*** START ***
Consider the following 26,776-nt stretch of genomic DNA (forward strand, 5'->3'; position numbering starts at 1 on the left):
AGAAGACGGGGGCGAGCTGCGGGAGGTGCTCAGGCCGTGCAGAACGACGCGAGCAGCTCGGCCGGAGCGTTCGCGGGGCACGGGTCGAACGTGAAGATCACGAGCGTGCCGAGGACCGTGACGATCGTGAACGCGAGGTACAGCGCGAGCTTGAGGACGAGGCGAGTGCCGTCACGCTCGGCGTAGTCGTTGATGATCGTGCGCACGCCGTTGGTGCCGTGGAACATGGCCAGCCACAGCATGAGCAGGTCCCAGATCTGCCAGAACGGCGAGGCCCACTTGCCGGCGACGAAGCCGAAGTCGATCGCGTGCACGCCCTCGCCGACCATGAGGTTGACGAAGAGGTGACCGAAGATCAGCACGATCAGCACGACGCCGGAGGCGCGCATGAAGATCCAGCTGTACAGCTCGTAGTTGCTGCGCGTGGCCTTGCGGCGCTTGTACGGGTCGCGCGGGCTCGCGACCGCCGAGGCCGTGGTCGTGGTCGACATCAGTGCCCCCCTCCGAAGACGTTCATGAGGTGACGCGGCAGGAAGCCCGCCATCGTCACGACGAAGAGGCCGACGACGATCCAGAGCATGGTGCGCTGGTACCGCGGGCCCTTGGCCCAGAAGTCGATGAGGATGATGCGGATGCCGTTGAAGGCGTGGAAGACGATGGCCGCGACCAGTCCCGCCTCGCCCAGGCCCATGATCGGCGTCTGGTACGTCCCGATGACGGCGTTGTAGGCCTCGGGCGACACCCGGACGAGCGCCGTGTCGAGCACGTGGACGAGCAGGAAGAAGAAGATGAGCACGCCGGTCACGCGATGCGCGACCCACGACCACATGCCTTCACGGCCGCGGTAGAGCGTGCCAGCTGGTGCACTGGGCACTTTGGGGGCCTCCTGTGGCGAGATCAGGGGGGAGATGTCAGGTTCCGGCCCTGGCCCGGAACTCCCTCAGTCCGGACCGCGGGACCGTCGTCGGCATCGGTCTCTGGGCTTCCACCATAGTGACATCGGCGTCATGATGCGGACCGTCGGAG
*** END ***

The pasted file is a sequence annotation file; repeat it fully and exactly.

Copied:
Consider the following 26,776-nt stretch of genomic DNA (forward strand, 5'->3'; position numbering starts at 1 on the left):
AGAAGACGGGGGCGAGCTGCGGGAGGTGCTCAGGCCGTGCAGAACGACGCGAGCAGCTCGGCCGGAGCGTTCGCGGGGCACGGGTCGAACGTGAAGATCACGAGCGTGCCGAGGACCGTGACGATCGTGAACGCGAGGTACAGCGCGAGCTTGAGGACGAGGCGAGTGCCGTCACGCTCGGCGTAGTCGTTGATGATCGTGCGCACGCCGTTGGTGCCGTGGAACATGGCCAGCCACAGCATGAGCAGGTCCCAGATCTGCCAGAACGGCGAGGCCCACTTGCCGGCGACGAAGCCGAAGTCGATCGCGTGCACGCCCTCGCCGACCATGAGGTTGACGAAGAGGTGACCGAAGATCAGCACGATCAGCACGACGCCGGAGGCGCGCATGAAGATCCAGCTGTACAGCTCGTAGTTGCTGCGCGTGGCCTTGCGGCGCTTGTACGGGTCGCGCGGGCTCGCGACCGCCGAGGCCGTGGTCGTGGTCGACATCAGTGCCCCCCTCCGAAGACGTTCATGAGGTGACGCGGCAGGAAGCCCGCCATCGTCACGACGAAGAGGCCGACGACGATCCAGAGCATGGTGCGCTGGTACCGCGGGCCCTTGGCCCAGAAGTCGATGAGGATGATGCGGATGCCGTTGAAGGCGTGGAAGACGATGGCCGCGACCAGTCCCGCCTCGCCCAGGCCCATGATCGGCGTCTGGTACGTCCCGATGACGGCGTTGTAGGCCTCGGGCGACACCCGGACGAGCGCCGTGTCGAGCACGTGGACGAGCAGGAAGAAGAAGATGAGCACGCCGGTCACGCGATGCGCGACCCACGACCACATGCCTTCACGGCCGCGGTAGAGCGTGCCAGCTGGTGCACTGGGCACTTTGGGGGCCTCCTGTGGCGAGATCAGGGGGGAGATGTCAGGTTCCGGCCCTGGCCCGGAACTCCCTCAGTCCGGACCGCGGGACCGTCGTCGGCATCGGTCTCTGGGCTTCCACCATAGTGACATCGGCGTCATGATGCGGACCGTCGGAG